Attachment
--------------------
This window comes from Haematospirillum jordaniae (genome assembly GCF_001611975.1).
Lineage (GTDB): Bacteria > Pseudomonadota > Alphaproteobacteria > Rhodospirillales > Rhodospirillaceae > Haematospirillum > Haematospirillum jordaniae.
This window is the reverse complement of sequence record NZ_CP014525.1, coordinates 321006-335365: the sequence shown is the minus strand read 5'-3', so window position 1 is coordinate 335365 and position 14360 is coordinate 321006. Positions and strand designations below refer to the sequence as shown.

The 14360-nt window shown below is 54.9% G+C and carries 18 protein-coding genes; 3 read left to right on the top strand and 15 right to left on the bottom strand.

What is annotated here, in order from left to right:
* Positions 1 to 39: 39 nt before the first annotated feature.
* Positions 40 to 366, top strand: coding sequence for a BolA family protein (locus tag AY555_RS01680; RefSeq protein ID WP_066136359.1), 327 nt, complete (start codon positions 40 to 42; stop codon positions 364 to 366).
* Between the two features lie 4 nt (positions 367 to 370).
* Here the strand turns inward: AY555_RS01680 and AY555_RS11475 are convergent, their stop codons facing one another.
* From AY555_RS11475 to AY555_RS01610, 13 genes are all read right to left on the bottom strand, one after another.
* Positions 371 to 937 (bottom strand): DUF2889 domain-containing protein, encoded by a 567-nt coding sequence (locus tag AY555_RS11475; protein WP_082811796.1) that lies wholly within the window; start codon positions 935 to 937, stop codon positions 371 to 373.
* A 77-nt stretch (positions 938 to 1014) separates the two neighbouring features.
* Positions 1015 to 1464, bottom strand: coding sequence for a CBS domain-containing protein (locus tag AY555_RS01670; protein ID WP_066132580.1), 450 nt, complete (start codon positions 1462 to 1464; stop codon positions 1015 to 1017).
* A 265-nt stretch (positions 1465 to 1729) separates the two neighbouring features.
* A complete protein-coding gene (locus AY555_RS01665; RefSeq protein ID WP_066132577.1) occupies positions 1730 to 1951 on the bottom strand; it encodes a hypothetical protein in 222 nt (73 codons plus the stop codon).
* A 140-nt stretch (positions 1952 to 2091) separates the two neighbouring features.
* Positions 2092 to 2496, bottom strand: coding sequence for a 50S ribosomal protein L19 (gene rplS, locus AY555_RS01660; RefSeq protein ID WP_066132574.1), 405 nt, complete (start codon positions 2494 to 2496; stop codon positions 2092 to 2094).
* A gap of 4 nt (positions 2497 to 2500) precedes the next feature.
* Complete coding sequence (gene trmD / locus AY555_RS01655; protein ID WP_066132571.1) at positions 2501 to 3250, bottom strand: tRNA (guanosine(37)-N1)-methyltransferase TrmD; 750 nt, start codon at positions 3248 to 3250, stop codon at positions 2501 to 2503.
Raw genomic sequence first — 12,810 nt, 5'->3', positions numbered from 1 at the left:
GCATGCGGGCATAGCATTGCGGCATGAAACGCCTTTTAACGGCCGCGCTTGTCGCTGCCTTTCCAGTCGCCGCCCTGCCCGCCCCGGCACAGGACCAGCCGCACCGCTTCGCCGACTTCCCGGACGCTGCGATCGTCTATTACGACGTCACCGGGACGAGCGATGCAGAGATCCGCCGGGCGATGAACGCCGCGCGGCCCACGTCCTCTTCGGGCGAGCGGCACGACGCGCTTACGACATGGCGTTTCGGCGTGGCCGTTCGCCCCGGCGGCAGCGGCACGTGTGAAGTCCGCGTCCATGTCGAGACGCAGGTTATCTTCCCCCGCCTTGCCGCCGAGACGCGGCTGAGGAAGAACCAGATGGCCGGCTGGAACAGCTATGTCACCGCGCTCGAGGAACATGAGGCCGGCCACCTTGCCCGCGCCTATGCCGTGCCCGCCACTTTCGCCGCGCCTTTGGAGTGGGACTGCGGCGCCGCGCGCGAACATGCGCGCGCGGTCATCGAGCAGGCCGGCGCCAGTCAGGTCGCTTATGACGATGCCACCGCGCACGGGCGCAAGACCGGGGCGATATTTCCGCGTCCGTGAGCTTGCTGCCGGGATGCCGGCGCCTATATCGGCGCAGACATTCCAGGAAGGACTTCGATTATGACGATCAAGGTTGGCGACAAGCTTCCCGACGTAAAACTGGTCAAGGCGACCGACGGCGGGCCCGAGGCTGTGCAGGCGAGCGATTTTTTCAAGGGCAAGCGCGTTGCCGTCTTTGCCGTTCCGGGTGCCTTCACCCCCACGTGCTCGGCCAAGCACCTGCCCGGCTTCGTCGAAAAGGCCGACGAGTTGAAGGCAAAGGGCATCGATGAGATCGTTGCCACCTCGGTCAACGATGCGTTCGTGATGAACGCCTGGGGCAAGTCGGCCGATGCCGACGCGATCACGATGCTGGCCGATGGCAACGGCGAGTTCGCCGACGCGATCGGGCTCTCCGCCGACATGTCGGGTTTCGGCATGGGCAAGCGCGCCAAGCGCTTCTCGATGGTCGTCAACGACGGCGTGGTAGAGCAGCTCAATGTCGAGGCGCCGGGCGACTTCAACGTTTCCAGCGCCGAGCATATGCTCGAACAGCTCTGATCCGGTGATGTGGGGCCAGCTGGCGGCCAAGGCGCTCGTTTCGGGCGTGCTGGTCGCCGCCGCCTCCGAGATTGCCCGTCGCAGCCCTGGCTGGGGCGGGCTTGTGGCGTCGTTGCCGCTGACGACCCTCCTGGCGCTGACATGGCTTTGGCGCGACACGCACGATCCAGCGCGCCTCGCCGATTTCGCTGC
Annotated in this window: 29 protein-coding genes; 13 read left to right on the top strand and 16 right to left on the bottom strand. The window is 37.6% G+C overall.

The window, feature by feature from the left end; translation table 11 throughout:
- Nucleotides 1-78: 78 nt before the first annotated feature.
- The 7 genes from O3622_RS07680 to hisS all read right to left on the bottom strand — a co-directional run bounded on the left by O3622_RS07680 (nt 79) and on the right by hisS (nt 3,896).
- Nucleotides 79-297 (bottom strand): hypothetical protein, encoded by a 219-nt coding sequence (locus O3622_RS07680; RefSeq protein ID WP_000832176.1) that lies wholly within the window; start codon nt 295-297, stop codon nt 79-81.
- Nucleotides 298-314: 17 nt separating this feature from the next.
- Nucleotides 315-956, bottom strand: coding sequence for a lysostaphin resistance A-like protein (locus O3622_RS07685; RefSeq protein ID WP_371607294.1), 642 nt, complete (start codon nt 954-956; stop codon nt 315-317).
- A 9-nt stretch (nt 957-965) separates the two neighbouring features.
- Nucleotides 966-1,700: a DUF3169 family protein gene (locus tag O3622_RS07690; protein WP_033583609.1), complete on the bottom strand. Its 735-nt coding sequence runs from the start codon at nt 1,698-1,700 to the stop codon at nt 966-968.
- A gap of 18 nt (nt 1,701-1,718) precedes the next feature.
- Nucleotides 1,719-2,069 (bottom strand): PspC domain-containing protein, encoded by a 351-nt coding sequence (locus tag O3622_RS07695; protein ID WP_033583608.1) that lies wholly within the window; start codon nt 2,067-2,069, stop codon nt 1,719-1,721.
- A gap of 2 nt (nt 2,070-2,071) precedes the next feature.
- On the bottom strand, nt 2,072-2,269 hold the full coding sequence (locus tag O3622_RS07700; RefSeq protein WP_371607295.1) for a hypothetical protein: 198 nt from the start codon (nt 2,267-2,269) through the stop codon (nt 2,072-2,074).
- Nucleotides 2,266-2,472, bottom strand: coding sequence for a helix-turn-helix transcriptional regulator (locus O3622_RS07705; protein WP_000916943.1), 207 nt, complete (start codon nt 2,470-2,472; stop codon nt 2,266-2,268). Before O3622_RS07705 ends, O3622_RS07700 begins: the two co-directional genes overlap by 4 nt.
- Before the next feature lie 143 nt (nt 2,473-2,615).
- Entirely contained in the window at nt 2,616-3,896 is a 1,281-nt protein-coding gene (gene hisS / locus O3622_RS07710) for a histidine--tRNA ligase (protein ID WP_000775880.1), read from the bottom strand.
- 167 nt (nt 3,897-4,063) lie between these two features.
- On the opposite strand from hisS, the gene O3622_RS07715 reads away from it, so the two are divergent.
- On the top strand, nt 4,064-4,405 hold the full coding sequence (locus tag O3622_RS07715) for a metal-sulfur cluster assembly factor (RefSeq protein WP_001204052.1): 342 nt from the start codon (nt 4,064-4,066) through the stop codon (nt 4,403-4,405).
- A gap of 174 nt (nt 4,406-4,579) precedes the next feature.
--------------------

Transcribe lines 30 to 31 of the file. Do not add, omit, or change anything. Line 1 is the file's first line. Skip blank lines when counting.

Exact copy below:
- Nucleotides 966-1,700: a DUF3169 family protein gene (locus tag O3622_RS07690; protein WP_033583609.1), complete on the bottom strand. Its 735-nt coding sequence runs from the start codon at nt 1,698-1,700 to the stop codon at nt 966-968.
- A gap of 18 nt (nt 1,701-1,718) precedes the next feature.